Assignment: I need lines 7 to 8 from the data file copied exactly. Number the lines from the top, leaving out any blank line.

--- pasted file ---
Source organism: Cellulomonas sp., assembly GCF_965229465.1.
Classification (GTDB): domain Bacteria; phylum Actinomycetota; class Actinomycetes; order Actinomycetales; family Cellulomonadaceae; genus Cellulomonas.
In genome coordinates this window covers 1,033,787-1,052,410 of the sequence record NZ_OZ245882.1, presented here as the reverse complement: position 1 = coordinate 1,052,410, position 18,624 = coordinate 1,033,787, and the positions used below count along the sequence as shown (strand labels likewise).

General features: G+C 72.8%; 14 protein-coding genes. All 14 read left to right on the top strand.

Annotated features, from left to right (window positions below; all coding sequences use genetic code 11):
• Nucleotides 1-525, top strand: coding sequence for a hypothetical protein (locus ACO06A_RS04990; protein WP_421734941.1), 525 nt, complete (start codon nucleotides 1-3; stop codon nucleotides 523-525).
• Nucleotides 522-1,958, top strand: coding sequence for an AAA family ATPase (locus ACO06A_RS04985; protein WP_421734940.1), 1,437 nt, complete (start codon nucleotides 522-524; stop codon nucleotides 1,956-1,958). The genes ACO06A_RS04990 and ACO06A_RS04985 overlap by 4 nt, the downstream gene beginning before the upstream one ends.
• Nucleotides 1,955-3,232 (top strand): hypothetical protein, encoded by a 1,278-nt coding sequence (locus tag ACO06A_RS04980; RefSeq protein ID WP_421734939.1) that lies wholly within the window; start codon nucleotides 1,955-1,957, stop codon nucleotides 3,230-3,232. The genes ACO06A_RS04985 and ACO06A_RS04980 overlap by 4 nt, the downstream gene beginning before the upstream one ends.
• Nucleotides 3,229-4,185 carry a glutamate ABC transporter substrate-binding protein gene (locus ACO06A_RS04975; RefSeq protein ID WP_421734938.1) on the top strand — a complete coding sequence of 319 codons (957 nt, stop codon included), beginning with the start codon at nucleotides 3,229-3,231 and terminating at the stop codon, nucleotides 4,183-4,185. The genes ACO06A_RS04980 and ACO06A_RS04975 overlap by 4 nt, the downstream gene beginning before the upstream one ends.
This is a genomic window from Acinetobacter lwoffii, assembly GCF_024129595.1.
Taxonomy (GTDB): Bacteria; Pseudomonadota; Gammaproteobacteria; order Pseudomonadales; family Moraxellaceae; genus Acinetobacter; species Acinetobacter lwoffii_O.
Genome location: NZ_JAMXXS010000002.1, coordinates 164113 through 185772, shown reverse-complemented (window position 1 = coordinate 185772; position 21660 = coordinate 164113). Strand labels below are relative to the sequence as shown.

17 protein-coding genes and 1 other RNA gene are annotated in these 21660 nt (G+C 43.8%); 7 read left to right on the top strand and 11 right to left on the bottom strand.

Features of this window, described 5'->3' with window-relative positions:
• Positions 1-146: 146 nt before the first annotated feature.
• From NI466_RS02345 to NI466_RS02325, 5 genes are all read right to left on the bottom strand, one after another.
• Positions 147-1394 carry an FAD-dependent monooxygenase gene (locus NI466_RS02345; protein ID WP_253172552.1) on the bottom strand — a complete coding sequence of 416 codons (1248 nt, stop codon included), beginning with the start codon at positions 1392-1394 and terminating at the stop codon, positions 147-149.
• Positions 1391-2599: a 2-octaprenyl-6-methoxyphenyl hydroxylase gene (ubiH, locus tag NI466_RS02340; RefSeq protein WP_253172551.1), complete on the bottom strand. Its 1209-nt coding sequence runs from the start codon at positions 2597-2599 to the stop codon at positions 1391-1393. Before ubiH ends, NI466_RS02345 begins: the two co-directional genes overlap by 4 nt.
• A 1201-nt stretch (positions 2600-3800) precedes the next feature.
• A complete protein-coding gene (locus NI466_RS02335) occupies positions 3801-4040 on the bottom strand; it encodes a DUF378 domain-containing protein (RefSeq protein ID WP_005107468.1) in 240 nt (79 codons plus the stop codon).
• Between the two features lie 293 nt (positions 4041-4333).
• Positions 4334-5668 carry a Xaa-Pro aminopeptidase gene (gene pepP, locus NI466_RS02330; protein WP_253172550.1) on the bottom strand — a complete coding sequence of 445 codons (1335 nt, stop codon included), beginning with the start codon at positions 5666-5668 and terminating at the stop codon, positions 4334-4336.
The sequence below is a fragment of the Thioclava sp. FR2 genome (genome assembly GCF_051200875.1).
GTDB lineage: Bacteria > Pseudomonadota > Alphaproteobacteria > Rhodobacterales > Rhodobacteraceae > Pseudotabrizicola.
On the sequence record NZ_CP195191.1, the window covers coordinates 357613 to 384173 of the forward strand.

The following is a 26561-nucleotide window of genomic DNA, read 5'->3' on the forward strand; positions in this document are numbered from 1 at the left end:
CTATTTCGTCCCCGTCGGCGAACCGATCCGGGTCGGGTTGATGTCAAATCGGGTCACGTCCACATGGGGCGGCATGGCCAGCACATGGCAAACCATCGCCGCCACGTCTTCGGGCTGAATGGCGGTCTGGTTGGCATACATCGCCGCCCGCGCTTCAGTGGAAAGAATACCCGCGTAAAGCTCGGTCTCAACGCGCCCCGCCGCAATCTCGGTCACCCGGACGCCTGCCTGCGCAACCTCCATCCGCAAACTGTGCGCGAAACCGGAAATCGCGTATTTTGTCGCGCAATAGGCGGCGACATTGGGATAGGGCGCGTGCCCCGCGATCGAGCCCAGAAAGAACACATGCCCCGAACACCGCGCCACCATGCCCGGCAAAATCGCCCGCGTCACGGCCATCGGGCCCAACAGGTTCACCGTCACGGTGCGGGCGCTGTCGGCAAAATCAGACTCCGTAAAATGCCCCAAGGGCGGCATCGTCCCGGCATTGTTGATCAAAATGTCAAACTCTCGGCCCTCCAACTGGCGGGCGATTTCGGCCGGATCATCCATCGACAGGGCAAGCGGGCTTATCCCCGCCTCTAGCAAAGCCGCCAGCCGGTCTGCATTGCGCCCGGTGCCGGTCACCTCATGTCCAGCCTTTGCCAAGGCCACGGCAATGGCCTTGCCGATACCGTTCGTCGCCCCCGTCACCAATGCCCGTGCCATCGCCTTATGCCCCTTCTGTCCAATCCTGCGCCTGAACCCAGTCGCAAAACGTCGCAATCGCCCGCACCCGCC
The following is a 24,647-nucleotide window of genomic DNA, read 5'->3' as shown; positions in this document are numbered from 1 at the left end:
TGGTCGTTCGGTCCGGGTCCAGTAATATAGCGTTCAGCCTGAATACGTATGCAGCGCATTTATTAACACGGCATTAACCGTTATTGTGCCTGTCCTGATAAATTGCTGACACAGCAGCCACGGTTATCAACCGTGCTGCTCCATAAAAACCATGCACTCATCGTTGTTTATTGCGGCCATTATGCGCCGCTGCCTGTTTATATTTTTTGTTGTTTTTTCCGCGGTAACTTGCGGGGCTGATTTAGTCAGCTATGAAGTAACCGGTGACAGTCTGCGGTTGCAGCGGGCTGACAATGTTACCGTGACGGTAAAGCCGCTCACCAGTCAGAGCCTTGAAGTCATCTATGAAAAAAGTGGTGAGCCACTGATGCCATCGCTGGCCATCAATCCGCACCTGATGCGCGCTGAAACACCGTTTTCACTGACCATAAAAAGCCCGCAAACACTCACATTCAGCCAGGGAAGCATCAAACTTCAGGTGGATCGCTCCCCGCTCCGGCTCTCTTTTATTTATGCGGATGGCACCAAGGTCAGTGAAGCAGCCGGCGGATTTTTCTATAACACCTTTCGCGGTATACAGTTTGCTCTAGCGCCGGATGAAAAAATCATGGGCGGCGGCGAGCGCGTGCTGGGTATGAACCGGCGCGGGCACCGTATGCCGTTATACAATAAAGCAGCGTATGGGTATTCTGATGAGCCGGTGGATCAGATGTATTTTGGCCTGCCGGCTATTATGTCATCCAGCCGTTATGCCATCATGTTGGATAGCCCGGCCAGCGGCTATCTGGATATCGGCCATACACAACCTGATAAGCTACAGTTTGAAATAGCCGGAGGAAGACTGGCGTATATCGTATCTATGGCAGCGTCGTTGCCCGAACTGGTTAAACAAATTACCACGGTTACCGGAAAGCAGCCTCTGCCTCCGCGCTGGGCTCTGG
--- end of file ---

• Nucleotides 522-1,958, top strand: coding sequence for an AAA family ATPase (locus ACO06A_RS04985; protein WP_421734940.1), 1,437 nt, complete (start codon nucleotides 522-524; stop codon nucleotides 1,956-1,958). The genes ACO06A_RS04990 and ACO06A_RS04985 overlap by 4 nt, the downstream gene beginning before the upstream one ends.
• Nucleotides 1,955-3,232 (top strand): hypothetical protein, encoded by a 1,278-nt coding sequence (locus tag ACO06A_RS04980; RefSeq protein ID WP_421734939.1) that lies wholly within the window; start codon nucleotides 1,955-1,957, stop codon nucleotides 3,230-3,232. The genes ACO06A_RS04985 and ACO06A_RS04980 overlap by 4 nt, the downstream gene beginning before the upstream one ends.